A few years ago, I was on a business trip out of town. I needed to get something to eat before I returned home, so I drove into a fast-food seafood restaurant. After I got my food and sat down, I thought to myself, "am I going to say a blessing over my food or not?" After all, I was by myself; no one would care what I did. Then I began to meditate on why we said "grace" or "blessings" over our food. My thoughts lead me to realize we said grace to express our thanks to God for what He had given us.
The journey of my thoughts led me to ponder the manner in which I had received my dinner that evening. I looked at my freshly fried, frozen fish, I wondered how could I be thankful for this? Then I realized somewhere in the great North Atlantic, schools of this fish were swimming when one day, a fishing boat caught them. That boat then iced them down and came back to shore, where they were prepared, and then sold to a warehouse. This restaurant then ordered so much fish from the warehouse and they were delivered by truck to the restaurant, where they were put in the freezer. When the right time came, the restaurant took that fish, put it in the deep fry and cooked it. Then, to end the long sequence of events, I walked in, ordered a fishplate and there sitting before me was a fried fish dinner. I began to understand my need to be thankful. God had put that fish in the sea and made sure it made its long journey from the sea to my plate. There were countless people and events involved in that fish's journey from the sea to my plate and because of God's protection and supervision of the world, it was safely able to make it to my plate. There I could eat it in thankfulness and receive energy and nourishment from it.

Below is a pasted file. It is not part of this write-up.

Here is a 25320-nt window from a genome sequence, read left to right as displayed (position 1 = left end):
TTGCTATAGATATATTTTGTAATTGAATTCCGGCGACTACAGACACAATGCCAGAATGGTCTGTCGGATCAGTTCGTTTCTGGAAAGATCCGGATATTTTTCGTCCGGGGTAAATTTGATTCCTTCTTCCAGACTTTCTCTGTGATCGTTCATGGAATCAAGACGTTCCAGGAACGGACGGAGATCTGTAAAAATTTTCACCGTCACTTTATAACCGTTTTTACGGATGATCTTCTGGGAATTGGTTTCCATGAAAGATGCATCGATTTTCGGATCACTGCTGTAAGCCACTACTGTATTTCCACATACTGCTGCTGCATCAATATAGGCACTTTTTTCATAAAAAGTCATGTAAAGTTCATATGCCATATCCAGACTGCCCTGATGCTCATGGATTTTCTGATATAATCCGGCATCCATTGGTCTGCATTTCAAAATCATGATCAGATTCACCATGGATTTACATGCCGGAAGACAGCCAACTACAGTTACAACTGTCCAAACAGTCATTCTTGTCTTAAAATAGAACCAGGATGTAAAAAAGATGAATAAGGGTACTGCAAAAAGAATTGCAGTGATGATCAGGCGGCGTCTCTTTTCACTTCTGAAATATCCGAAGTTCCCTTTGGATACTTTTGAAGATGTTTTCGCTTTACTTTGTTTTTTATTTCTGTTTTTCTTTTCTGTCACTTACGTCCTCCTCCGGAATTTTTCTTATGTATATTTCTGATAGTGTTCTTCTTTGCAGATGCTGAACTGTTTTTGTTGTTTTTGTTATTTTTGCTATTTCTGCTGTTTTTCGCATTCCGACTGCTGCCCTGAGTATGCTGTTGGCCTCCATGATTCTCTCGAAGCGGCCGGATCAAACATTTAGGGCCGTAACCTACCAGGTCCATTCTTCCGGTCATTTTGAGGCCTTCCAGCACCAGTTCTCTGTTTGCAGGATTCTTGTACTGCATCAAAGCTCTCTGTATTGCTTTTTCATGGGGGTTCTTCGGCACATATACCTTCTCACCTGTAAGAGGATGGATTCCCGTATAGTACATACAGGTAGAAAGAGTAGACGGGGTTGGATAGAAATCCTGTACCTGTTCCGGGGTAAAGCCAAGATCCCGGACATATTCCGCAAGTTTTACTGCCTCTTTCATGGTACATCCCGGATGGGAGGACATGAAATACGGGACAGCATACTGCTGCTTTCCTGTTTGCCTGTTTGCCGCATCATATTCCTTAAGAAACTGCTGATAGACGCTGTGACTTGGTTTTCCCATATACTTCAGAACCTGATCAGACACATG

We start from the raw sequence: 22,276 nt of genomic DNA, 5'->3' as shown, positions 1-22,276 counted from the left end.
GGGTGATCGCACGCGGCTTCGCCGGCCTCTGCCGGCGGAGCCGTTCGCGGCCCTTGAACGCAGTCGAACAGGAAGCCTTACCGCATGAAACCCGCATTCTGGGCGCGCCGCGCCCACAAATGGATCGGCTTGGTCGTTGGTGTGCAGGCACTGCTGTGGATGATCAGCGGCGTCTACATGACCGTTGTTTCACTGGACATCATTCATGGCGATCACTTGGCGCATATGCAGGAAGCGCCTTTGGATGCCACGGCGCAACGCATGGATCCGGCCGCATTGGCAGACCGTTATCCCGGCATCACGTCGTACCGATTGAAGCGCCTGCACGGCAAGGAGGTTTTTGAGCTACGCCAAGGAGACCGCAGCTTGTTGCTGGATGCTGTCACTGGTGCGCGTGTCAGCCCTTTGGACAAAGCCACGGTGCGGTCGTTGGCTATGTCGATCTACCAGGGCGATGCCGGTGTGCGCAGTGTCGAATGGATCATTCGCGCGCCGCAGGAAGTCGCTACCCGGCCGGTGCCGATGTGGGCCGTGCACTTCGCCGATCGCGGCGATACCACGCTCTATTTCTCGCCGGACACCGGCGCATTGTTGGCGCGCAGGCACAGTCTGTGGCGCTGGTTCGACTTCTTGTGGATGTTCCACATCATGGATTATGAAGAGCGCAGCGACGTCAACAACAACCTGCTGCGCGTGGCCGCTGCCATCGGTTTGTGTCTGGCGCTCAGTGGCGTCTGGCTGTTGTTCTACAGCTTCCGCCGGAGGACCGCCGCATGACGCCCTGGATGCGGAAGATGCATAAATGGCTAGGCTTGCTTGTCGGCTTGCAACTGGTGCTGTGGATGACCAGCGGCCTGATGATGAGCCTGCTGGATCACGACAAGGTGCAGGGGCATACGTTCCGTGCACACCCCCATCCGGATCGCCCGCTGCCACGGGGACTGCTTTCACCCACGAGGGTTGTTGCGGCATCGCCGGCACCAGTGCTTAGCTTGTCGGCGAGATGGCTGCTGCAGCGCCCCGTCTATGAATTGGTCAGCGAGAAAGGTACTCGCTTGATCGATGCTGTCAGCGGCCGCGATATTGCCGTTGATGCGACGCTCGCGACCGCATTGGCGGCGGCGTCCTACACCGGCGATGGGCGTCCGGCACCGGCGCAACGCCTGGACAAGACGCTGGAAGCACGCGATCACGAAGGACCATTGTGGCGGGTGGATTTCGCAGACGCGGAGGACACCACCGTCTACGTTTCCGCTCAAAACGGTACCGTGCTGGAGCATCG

God is involved in doing all sorts of unseen things in our lives. The poet, William Watson, said, "God careless-handed gives the things that are more excellent." The things like food and shelter, the things like sunsets and sunrises and priceless things like family and friends. Thanksgiving day is a day to pause and take inventory of all these excellent things.
A friend recently gave me a little devotional about gratitude and asked me to put it in the church bulletin. It had good things to say and so I decided to adapt it into a simple prayer to open our eyes to the goodness of God and all we have to be thankful for. As we anticipate Thanksgiving Day, once again this year, may we all pause and truly give thanks. May you pray this prayer with me and have your eyes opened and your heart enlarged by all God has done for you-Happy Thanksgiving!
OPEN my eyes that I may see all things with gratitude.
GIVE me an appreciation of all the things I have been given, as well as all the things I have lost.
REMIND me of the priceless things I take for granted-health, happiness and relationships.
GIVE me the grace to see Your Hand in every experience and be grateful for it.
When sorrow comes-open me to your grace so I will receive your comfort.
When joy comes–give me a spirit of thanksgiving.
RENEW my heart and make every day a day of thanksgiving.
In the name of Jesus Christ, Our Savior,
Wesley Channell is a local minister and a columnist for The Atmore Advance. His column appears on Sunday.

Sign up for our daily email newsletter

Get the latest news sent to your inbox